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November 1, 2012 / The_Mike_Johnson

ConEd and JetBlue Social Media Crisis Communications Strategy PRSANY Panel October 2012

Jenny Dervin from JetBlue, Michael JKKJJKLJK from Con Edison, and ljkljklj from ljlkjlkjlk.

Left to right: Jenny Dervin from JetBlue, Michael Clendenin from Con Edison, Gary Kibel from Davis & Gilbert.

Does your company or organization have a crisis communications plan? Unfortunately few companies are prepared for a crisis when all it takes is one negative tweet or Facebook post creating havoc to your company’s reputation. At the October 23 Public Relations Society New York Chapter panel attendees learned how Con Edison and JetBlue Airways not only prepare for a social media crisis but also leverage social media to diffuse and deflect potential crisis situations.


Michael S. Clendenin, Director of Media Relations, Con Edison

Jenny Dervin, Vice President, Corporate Communications, JetBlue Airways

Gary Kibel, Partner, Davis & Gilbert

Michael S. Clendenin stated that for Con Edison social media is another tool to reach customers and shareholders informing them of events and updates.With social media we can stop and clear up rumors quickly rather than in the past where you may have had a reporter reporting the story and your communications rep had to follow up to make sure the story was clear and accurate, said Clendenin. He adds, with more communication channels we now have a rapid response system in place. All social media monitoring is done twenty-four hours a day, seven days a week using Radian6 for the communications team to gauge online chatter. After Hurricane Irene hit in August 2011 twelve videos were made showing all the effort Con Edison was doing to recover and get customers back up with power.

Michael also shared stats and trends from May 2012 that included:

– May 4 had 198 mentions due to manhole cover theft

– May 29 had 214 mentions due to Staten Island outage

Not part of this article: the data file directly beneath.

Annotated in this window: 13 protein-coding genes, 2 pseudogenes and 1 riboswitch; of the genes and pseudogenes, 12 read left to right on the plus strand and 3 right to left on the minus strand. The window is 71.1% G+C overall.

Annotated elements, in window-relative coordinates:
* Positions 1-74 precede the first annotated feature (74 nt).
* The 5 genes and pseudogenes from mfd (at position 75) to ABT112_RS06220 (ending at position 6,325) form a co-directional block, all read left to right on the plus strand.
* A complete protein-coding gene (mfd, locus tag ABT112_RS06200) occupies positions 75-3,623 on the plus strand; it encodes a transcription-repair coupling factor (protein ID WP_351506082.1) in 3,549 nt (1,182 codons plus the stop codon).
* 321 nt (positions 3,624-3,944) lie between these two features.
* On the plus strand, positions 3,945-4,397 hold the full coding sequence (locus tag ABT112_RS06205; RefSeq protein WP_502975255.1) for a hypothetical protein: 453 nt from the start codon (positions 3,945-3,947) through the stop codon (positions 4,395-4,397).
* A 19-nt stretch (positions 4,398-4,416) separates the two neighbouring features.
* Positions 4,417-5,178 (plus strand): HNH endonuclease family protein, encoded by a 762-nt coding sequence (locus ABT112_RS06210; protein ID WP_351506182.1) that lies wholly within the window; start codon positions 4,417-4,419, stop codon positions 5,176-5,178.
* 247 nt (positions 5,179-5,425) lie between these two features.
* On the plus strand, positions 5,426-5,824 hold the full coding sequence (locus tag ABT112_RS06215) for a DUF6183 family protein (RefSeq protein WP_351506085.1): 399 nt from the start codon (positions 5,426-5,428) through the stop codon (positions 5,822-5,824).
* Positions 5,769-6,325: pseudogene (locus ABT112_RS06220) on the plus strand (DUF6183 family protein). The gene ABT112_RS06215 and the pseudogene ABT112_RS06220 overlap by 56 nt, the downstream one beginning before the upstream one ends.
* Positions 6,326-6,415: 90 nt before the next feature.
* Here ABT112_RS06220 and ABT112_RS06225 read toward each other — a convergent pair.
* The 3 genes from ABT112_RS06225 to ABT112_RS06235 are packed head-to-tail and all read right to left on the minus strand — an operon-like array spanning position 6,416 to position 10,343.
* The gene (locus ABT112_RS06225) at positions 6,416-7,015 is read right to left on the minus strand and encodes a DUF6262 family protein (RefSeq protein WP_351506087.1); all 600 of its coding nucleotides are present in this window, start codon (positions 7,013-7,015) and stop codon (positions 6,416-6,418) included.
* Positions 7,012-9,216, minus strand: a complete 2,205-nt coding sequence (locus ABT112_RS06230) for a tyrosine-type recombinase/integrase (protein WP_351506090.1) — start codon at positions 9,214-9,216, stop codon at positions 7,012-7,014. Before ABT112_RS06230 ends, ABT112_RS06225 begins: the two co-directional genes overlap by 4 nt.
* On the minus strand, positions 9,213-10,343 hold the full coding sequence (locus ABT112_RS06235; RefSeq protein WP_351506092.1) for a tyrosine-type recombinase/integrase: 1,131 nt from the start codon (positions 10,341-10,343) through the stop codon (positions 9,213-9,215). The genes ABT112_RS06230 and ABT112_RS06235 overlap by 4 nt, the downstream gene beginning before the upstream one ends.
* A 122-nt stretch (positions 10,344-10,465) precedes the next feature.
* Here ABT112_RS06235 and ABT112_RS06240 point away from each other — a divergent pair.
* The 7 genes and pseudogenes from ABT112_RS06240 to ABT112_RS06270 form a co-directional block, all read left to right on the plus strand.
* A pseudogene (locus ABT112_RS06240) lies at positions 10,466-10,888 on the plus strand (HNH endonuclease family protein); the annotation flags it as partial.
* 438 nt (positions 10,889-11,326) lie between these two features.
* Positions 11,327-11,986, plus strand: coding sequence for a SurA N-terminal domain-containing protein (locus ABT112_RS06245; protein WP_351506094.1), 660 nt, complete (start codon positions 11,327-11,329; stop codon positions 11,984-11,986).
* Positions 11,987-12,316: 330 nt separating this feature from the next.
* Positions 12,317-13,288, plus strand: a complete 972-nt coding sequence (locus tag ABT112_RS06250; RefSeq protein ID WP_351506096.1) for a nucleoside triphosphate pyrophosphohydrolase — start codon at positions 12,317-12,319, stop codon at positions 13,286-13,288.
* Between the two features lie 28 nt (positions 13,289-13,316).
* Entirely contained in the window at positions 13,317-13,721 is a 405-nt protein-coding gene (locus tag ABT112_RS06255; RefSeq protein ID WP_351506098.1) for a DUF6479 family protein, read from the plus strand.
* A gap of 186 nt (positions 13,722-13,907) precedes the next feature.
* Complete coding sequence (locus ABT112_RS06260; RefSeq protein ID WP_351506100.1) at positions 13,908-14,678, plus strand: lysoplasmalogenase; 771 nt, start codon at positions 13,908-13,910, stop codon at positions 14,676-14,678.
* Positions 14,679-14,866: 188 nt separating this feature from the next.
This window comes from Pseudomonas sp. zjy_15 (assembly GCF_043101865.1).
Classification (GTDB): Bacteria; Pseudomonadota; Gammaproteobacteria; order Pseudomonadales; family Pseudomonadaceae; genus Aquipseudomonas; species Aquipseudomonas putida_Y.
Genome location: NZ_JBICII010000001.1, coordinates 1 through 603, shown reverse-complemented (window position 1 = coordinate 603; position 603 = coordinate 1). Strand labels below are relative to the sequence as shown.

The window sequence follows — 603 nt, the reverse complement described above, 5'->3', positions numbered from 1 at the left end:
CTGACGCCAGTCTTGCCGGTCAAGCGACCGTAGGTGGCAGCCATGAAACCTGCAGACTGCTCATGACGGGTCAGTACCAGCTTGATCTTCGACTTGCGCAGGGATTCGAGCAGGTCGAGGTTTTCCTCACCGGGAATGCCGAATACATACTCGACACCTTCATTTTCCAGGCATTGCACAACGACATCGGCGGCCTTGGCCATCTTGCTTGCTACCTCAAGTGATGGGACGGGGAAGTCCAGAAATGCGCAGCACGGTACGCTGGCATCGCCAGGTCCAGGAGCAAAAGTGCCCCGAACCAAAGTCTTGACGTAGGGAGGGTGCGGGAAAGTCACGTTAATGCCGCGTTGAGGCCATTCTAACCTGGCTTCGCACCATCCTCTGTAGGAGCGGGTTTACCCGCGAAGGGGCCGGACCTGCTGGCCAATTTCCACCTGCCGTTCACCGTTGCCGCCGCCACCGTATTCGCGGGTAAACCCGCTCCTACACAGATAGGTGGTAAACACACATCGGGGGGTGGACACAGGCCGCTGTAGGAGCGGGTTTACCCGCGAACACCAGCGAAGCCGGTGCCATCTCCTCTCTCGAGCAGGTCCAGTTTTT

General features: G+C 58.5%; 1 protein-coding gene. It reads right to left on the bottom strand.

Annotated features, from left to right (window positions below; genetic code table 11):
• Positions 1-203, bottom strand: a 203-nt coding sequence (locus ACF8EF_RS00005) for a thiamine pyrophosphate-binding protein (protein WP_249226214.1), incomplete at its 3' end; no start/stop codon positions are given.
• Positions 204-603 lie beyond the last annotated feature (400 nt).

Michael also advised that when you are dealing with customers and complaints you will find that you may be unable to
respond to everything but get your customer operations people in contact offline with the individual making the complaints to resolve as quickly as possible.

You can visit the two Con Ed Facebook pages: Power of Green and ConEd.

Jenny Dervin repeated some of the same stories that I covered at a November 2011 IABC panel such as the February 2007 ice storm at JFK Airport in New York that caused JetBlue massive delays but gave birth to the first social media response where CEO David Neeleman had intended to deliver a video message to JetBlue employees but also recorded an apology for JetBlue customers. Jenny spoke on how the JetBlue social media policy for employees is less than six hundred words and social media is about listening and serving as an early warning system. JetBlue communications group has a thirty minute deadline to get a first statement out to the public on any major Jet Blue issue. A real time recovery team monitors Twitter and Facebook for any JetBlue mentions to report.

If a JetBlue customer tweets that he/she has arrived early at a JetBlue gate and there is no JetBlue employees there or if a passenger is running late, a supervisor will be notified and then go to get that person and place him/her ahead in line so they will be able to make the flight. How do you deal with a blogger that has a lot of readers/followers and may try to use that influence against your company? Dervin sees this happen from time to time when a mom and child may be given separate seats and the mom turns out to be an influential mommy blogger that threatens to go on Twitter to destroy your company. JetBlue policy is that if a person tries to leverage  and gets something bigger they will actually get less, so please do not take advantage of it!

You can follow Jenny Dervin on Twitter @SkyWriter012

Providing a legal perspective on all this was Gary Kibel from Davis & Gilbert. Gary stated that organizations have three
different perspectives when dealing with social media: the company employees, the company itself, and what the public says about the company. The first step is to make sure your company has a written social media policy for employees before you have a rogue employee posting or writing about something that may portray your company in a negative light.

Gary also provided Federal Trade Commission (FTC) guidelines for endorsements and testimonials in advertising which are:

– All information must be honest and not deceptive

– Bloggers must disclose payments or free products

– Celebrities must disclose any payments

The disclosure would be as follows, “Company X gave me this” or “I work for Company X”.

You can follow Gary Kibel on Twitter @GaryKibel_law.

You may also be interested in these posts:

Johnson & Johnson’s Social Media Strategy

How Pfizer, Tiffany and American Express Engage Their Employees

Inside Gatorade’s Social Media Monitoring Hub

JetBlue’s Social Media Strategy

The NBA’s Social Media Game

How to Make Effective Videos That Connect With Your Audience

Hashtag Killer Psych USA Network Social Media Strategy

How CNBC, Pepsi, and American Express Harness Mobile Marketing and Commerce

Gary Vaynerchuck Book Discussion Jab Jab Jab Right Hook



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